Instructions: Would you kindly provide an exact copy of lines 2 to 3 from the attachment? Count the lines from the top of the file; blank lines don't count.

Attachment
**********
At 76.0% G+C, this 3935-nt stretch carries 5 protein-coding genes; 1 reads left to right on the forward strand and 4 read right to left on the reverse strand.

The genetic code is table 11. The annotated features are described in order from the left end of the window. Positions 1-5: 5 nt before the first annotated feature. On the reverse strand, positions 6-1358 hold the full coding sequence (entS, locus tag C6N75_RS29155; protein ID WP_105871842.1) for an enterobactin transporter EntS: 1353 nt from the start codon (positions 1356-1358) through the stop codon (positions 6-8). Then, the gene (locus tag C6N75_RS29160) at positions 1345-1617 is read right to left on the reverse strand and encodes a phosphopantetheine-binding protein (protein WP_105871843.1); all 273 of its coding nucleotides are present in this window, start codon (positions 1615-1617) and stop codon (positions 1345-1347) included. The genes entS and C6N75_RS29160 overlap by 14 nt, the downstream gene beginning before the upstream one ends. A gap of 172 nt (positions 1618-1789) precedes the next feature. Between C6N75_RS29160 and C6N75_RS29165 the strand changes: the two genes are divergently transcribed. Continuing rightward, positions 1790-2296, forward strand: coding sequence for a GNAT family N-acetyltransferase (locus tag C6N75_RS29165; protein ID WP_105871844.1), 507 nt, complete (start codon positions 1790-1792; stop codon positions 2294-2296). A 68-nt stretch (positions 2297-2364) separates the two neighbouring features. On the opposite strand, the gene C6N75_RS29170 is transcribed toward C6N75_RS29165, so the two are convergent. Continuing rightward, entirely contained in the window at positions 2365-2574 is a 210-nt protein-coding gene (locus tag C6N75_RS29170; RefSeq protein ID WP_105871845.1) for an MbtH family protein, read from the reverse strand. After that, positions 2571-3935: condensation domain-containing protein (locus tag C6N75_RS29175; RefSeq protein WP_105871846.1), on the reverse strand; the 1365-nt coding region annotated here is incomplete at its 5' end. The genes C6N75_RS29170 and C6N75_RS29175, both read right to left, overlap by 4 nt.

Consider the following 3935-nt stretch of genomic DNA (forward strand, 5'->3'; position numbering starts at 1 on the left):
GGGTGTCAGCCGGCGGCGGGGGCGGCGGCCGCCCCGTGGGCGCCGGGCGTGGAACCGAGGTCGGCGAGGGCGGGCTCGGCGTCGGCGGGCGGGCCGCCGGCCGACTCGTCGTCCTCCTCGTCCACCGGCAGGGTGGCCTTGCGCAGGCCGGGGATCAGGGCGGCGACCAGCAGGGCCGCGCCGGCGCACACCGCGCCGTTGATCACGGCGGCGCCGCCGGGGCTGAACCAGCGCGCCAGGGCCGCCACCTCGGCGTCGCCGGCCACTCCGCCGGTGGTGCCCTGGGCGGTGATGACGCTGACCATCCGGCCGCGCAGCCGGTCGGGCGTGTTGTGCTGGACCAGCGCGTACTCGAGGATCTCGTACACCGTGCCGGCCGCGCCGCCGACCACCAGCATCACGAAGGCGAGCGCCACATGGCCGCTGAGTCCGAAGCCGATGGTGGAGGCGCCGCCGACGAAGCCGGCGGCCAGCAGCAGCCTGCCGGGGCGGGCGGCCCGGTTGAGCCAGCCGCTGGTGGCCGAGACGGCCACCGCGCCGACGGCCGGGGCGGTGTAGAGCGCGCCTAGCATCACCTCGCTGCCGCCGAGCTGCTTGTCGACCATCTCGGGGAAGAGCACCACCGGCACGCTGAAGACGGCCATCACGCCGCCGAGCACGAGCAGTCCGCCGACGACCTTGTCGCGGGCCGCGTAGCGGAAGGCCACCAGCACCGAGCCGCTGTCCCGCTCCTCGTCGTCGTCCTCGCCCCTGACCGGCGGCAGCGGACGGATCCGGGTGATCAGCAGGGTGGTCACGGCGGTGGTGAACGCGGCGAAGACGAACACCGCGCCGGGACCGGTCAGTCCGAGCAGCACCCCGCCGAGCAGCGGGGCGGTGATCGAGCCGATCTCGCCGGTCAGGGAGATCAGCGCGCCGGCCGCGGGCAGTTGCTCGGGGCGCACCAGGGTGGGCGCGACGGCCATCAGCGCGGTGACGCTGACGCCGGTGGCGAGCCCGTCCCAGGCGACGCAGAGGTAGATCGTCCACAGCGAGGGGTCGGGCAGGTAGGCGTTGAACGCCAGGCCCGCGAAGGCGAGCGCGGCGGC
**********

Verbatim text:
The genetic code is table 11. The annotated features are described in order from the left end of the window. Positions 1-5: 5 nt before the first annotated feature. On the reverse strand, positions 6-1358 hold the full coding sequence (entS, locus tag C6N75_RS29155; protein ID WP_105871842.1) for an enterobactin transporter EntS: 1353 nt from the start codon (positions 1356-1358) through the stop codon (positions 6-8). Then, the gene (locus tag C6N75_RS29160) at positions 1345-1617 is read right to left on the reverse strand and encodes a phosphopantetheine-binding protein (protein WP_105871843.1); all 273 of its coding nucleotides are present in this window, start codon (positions 1615-1617) and stop codon (positions 1345-1347) included. The genes entS and C6N75_RS29160 overlap by 14 nt, the downstream gene beginning before the upstream one ends. A gap of 172 nt (positions 1618-1789) precedes the next feature. Between C6N75_RS29160 and C6N75_RS29165 the strand changes: the two genes are divergently transcribed. Continuing rightward, positions 1790-2296, forward strand: coding sequence for a GNAT family N-acetyltransferase (locus tag C6N75_RS29165; protein ID WP_105871844.1), 507 nt, complete (start codon positions 1790-1792; stop codon positions 2294-2296). A 68-nt stretch (positions 2297-2364) separates the two neighbouring features. On the opposite strand, the gene C6N75_RS29170 is transcribed toward C6N75_RS29165, so the two are convergent. Continuing rightward, entirely contained in the window at positions 2365-2574 is a 210-nt protein-coding gene (locus tag C6N75_RS29170; RefSeq protein ID WP_105871845.1) for an MbtH family protein, read from the reverse strand. After that, positions 2571-3935: condensation domain-containing protein (locus tag C6N75_RS29175; RefSeq protein WP_105871846.1), on the reverse strand; the 1365-nt coding region annotated here is incomplete at its 5' end. The genes C6N75_RS29170 and C6N75_RS29175, both read right to left, overlap by 4 nt.

Consider the following 3935-nt stretch of genomic DNA (forward strand, 5'->3'; position numbering starts at 1 on the left):